Rob: Today, Gameosity is going to show you a card game called Elevenses, from designer David Harding and published by Grail Games. It’s a game about cutthroat strategy. A game where you and your opponents will constantly ruin each others’ plans – not because you want to, but because you have to. It’s all secrets and backstabbing until someone finally decides they’ve had enough – until someone decides to call everyone in for tea.
Diana: Oh! Is it teatime already?
Rob: No! I was talking about… okay actually I could go for some tea.
The goal of Elevenses is for you to serve the best tea in town while also stabbing your friends in the back in the most polite ways possible. You’ll all have your own spread to manage, with all sorts of goodies like sugar, milk, sandwiches, and more – each of which is worth a specific number of spoons (points). The player with the most spoons when elevenses is called will take the round and earn a number of sugar cubes – represented by some adorable wooden cubes – and the first player to seven cubes is declared the winner.
Diana: I love the little sugar cubes. They’re so cute!
Rob: The cards look nice, too. It’s a very… distinguished looking style that fits the theme quite well.
To an extent, Elevenses is like trying to put a puzzle together before everyone else. Everybody has the same deck of eleven cards, and at the beginning of the round eight of them are dealt face down in front of them into their “spread.” In order to actually play a card, it has to be swapped for whatever face-down card is occupying the correct space (don’t panic – there’s a reference card). The catch is that once that card is played face-up, you must perform the action printed on it.
The low value cards (2-5) all do something beneficial to you. The high value cards (6-9) tend to be a bit detrimental by forcing you to let another player swap one of your cards with theirs, showing everybody your hand, etc. So you’ll get a fair number of points, but you also end up giving your opponents an advantage.
Sometimes this might be what you want to do, though. Maybe forcing everyone to pick a card to give to their neighbor will actually impede someone else? Or you could always put down tea (that freaking tea!) and force someone to turn one of their face-up cards over, thus negating it. This serving tea thing can get rather chaotic, actually.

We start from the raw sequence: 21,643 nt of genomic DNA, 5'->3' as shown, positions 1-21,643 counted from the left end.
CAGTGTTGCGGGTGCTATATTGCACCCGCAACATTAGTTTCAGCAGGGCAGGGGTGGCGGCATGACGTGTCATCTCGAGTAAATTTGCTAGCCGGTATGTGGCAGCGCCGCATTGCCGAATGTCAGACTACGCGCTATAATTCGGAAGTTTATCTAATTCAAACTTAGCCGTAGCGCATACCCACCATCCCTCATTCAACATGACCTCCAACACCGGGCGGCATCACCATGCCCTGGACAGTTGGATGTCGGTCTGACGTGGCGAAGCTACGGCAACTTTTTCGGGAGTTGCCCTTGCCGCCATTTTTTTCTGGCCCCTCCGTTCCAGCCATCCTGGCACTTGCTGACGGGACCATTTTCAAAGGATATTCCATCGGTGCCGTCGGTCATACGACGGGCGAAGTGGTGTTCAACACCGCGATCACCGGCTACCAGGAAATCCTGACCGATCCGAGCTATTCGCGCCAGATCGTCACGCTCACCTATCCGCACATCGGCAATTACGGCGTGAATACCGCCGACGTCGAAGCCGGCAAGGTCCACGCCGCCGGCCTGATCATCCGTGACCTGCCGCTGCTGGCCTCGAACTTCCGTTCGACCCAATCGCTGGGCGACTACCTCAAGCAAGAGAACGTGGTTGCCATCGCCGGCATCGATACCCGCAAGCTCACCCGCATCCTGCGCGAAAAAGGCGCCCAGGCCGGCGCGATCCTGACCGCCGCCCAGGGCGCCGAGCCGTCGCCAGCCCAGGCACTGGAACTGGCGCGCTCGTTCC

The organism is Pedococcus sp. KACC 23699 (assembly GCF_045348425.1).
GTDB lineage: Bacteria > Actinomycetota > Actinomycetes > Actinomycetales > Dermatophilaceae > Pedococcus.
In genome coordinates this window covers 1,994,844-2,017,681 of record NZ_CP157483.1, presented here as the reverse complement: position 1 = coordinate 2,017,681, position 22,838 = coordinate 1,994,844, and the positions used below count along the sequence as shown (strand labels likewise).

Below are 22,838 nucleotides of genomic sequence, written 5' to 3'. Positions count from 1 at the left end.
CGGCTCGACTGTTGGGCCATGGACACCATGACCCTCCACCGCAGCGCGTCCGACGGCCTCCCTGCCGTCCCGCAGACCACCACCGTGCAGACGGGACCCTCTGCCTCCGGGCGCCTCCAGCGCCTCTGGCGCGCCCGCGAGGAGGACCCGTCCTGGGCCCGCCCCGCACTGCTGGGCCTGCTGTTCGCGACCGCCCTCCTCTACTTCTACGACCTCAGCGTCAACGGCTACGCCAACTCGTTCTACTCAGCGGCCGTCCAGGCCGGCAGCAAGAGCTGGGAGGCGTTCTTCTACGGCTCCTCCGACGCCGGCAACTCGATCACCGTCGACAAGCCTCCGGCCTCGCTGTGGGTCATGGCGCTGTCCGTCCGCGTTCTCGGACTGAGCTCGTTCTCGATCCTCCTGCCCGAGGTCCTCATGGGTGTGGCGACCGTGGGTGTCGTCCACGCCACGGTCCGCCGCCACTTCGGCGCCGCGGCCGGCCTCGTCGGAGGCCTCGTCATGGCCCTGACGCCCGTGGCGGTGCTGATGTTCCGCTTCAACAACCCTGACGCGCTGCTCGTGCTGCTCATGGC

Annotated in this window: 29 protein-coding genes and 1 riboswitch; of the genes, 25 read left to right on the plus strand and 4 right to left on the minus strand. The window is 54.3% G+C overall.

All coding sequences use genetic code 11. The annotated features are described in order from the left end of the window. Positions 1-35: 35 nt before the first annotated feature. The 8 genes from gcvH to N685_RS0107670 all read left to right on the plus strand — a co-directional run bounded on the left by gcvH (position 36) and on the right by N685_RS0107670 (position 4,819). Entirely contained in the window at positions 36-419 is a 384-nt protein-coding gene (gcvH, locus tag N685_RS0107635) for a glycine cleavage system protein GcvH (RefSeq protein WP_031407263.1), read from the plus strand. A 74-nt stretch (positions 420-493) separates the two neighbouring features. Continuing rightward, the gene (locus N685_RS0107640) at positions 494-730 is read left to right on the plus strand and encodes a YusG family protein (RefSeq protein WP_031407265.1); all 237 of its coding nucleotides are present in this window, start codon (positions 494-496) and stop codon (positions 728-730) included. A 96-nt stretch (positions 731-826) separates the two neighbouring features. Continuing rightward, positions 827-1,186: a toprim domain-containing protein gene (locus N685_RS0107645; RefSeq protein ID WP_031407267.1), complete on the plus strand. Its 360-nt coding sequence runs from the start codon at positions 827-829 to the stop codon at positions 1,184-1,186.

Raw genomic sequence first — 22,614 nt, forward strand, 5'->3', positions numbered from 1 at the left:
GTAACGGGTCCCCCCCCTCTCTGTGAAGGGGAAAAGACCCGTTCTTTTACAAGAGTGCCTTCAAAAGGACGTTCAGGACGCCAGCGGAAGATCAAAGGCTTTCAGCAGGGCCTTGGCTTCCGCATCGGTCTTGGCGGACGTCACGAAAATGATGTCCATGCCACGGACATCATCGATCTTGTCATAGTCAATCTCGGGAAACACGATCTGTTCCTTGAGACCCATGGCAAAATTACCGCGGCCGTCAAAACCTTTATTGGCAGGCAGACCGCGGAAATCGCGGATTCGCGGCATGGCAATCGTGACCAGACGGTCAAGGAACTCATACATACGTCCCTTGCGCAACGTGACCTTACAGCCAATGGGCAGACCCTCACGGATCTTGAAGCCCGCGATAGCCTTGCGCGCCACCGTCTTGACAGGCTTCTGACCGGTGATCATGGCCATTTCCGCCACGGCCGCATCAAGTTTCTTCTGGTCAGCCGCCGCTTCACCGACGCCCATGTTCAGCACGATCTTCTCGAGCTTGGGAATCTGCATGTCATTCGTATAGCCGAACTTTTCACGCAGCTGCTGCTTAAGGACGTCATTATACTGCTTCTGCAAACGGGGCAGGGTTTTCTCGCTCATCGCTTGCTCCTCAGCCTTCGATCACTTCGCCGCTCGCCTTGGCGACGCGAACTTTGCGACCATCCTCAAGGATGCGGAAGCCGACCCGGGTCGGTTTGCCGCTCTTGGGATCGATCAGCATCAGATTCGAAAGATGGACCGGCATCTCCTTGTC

Diana: You always made me get rid of my sandwiches.
Rob: Sorry, but they’re worth a lot of points. Besides, you ended up winning anyway.
Diana: Yes. Yes I did.
Rob: One of these days I might actu-stop grinning at me!
Instead of playing a card face-up, you also have the option of swapping up to two cards from your hand with cards in your spread – keeping them all face-down, of course. This is where Elevenses can be surprisingly strategic. After a few games I found myself planning several steps ahead by placing specific cards in specific locations so that I’d have them in my hand after using another card’s skill. For example, placing Elevenses in the spot for Tea, then placing the Tea to turn over an opponent’s card and taking Elevenses into my hand for my next turn – and hopefully ending the round in the lead.
Then there are the Guests, which are bonus cards for use with the “Advanced Rules.” I put that in sarcastic quotes because there’s nothing “advanced” about Guests. They’re simply a way to earn a couple of extra spoons in a round by making sure a specific trio of items is face-up in your spread. Yeah, that’s all they do. Not that they aren’t welcome – they actually make games a bit more interesting – but there’s really no reason to keep them out of the basic rules.
Diana: I never could get Lady Dorothy to come to my tea party…
Rob: I think that’s because I kept ruining your cakes.
Diana: Oh. Right. That.
Rob: Okay please stop looking at me like that. It’s making my fight-or-flight senses all twitchy.
Rob: Right, well, anyway Elevenses can be delightful and sweet, but it can also be rather nasty.
Diana: Once we finished playing I wanted to go read a stuffy British murder mystery.
Rob: That’s a great way of summing it up, really. It practically begs you to get into character a bit – getting all snooty when calling elevenses, turning up your nose as you play cards, that sort of thing.
Diana: And there’s the British propriety coupled with the backstabbing.
Rob: Absolutely. I think that’s what-URK!
Diana: The problem is that if you don’t play with a group of people who are willing to play up the British high society angle, you might not have as much fun with Elevenses. It’s a decent little filler game, but it’s a lot more entertaining when you embrace the absurdity.
Rob: I think it’s pretty fun, actu-STABBEDAGAIN!
Diana: …That was for the cakes, dear.